Given that the cleaning industry in Australia is worth approximately $4 billion each year, owners of cleaning businesses may consider expanding their business. However, every cleaning business owner needs to do so in a manner best suited to their needs and growth plans. This article outlines two of the most popular ways to expand a cleaning commercial enterprise and the factors business owners need to think about before selecting between them.

Licensing and Franchising

When a business entity grants a licence to another party, they give this party the right to use and apply the intellectual property associated with their business to sell goods or provide services. This property includes their branding, copyright and trade marks as well as any systems unique to the business. So, if a cleaning business has a particular process and system for dusting that is particularly effective for asthmatics and those with allergies (and advertised as such), a licence would ordinarily grant a licensee the right to use and apply that system. The party that grants a licence is called the licensor. The recipient is known as the licensee. A licence relationship requires a licence agreement. As a general rule, licensors have less ability to place conditions on how a licensee utilises the right inherent in the agreement.

In contrast, an business enters into a franchise relationship when it gives another party the right to use their trademark or trade name to supply goods or provide services. Franchise relationships require a franchise agreement. These agreements are complex and require a franchisee, among other things, to make regular payments to the franchisor. They must conform to the Franchising Code of Conduct. The Australian Competition and Consumer Commission monitors compliance with the code and can issue financial penalties and infringement notices for breaches of it. The business that grants a franchise right is the franchisor. The party who pays to receive it is the franchisee.

While it is common to speak of a franchise singular, there are in fact different types of franchise. A Product Franchise allows a franchisee to sell or make available the franchisor’s trademarked goods within a particular geographical area. Alternatively, a Business Format Franchise allows a franchisee to sell products or provide services that are identifiable by the franchisor’s trademark. The franchisor also allows the franchisee to use their comprehensive business format, including a marketing plan and strategy.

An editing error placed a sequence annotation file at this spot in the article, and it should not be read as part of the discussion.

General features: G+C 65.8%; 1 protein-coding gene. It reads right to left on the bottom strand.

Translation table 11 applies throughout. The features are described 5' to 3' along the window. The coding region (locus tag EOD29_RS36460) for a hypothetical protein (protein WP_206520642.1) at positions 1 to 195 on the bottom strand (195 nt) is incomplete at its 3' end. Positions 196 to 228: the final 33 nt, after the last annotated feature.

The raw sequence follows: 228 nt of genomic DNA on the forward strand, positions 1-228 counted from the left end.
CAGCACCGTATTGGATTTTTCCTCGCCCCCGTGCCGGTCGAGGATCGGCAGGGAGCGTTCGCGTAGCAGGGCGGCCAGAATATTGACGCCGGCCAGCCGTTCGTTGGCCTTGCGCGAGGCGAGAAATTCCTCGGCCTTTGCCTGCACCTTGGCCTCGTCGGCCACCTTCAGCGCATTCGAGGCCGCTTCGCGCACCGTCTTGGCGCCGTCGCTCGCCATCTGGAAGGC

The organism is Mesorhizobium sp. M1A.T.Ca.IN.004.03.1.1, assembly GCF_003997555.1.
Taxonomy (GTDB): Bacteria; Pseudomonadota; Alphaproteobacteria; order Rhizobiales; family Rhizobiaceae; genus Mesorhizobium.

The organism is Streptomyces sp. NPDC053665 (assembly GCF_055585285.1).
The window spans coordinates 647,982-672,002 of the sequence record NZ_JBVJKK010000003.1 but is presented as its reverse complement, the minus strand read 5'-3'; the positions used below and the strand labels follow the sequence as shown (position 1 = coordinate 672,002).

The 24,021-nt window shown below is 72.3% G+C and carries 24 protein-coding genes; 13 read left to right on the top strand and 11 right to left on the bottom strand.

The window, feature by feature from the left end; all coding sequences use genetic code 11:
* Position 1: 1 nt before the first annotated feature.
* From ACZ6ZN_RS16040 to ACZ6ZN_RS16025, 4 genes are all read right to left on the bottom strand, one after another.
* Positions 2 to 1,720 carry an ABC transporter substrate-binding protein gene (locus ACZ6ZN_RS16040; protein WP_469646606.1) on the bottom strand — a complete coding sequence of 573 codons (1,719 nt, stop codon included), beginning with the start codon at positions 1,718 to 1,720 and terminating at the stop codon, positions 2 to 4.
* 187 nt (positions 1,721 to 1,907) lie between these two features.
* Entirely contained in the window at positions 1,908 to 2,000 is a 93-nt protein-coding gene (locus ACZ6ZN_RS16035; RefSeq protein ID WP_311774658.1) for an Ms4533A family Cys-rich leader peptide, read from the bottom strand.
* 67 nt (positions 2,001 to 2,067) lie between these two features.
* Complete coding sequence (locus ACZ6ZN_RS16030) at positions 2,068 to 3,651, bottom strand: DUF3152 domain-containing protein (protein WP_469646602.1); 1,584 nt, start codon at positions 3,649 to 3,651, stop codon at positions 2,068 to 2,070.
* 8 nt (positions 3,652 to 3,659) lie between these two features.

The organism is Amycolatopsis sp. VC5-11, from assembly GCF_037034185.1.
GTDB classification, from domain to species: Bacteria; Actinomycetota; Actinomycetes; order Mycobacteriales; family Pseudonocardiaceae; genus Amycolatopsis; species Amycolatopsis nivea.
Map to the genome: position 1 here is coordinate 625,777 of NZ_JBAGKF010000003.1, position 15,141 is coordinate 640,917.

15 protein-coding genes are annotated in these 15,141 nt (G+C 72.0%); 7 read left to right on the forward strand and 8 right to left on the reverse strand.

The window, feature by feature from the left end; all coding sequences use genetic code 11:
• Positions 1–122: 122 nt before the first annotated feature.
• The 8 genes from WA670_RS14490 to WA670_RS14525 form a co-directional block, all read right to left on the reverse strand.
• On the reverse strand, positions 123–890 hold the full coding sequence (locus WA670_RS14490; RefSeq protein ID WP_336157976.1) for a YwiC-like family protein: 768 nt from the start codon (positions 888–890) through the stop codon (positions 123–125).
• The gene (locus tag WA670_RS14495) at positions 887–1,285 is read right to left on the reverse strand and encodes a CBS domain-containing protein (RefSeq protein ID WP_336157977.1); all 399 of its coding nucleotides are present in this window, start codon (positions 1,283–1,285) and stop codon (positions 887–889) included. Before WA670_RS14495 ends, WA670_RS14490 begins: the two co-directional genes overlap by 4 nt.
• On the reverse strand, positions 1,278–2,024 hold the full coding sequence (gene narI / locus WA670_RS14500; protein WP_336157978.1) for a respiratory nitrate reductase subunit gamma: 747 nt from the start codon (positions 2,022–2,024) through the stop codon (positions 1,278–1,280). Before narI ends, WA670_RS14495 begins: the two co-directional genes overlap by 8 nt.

The fundamental difference between a license and franchise arrangement is the extent of the control that one business exerts over the other. In general, franchisors have more control than licensors. Franchisors often mandate that franchisees follow set processes and procedures when selling goods or providing services. Moreover, franchise agreements restrict how franchisees sell goods and services and prescribe how they must market them. They limit what other products franchisees can sell and oblige franchisees to follow particular account and record keeping procedures. Franchisors also have the right to inspect and monitor the financial records of franchisees.

However, it can be difficult at times to delineate a franchise agreement from its license counterpart. The full court of the Federal Court faced this issue in the case of Rafferty v Madgwicks. The case concerned misleading and deceptive conduct as well as breaches of the Franchising Code of Conduct. In its judgment, the court noted that while differentiating these two types of agreements primarily rests on the facts of a case, an important indicator of a franchise relationship is the existence of a system or marketing plan. The system or marketing plan takes shape in many ways including control of the use of the brand and trading name as well as the need for franchisees to report turnover and profit.

Considerations for Cleaning Business Owners

Any cleaning business owner contemplating expansion through licensing or franchising must consider how much control they wish to have over another business. Key questions to ask include:

  • Do I wish to implement systems?
  • Do I want common marketing?
  • Would I like to monitor and regulate performance?
  • How much interaction do I envisage between the businesses?
  • Have I thought about the legal implications of both types of agreements?

There is never one, right answer. There is only the right answer for a particular cleaning business. Nevertheless, howsoever an entity chooses to expand, it will need professional legal assistance. A professional can help it understand the ongoing compliance obligations of both kinds of relationships and ensure that any agreement complies with all applicable laws. It is of primary importance that the substance of an agreement matches its nomenclature. There are adverse consequences for licence agreements that are, in reality, franchising arrangements.

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LegalVision has helped many businesses with their franchising and licensing needs. Contact us today on 1300 544 755 or fill in the below form.

Carole Hemingway

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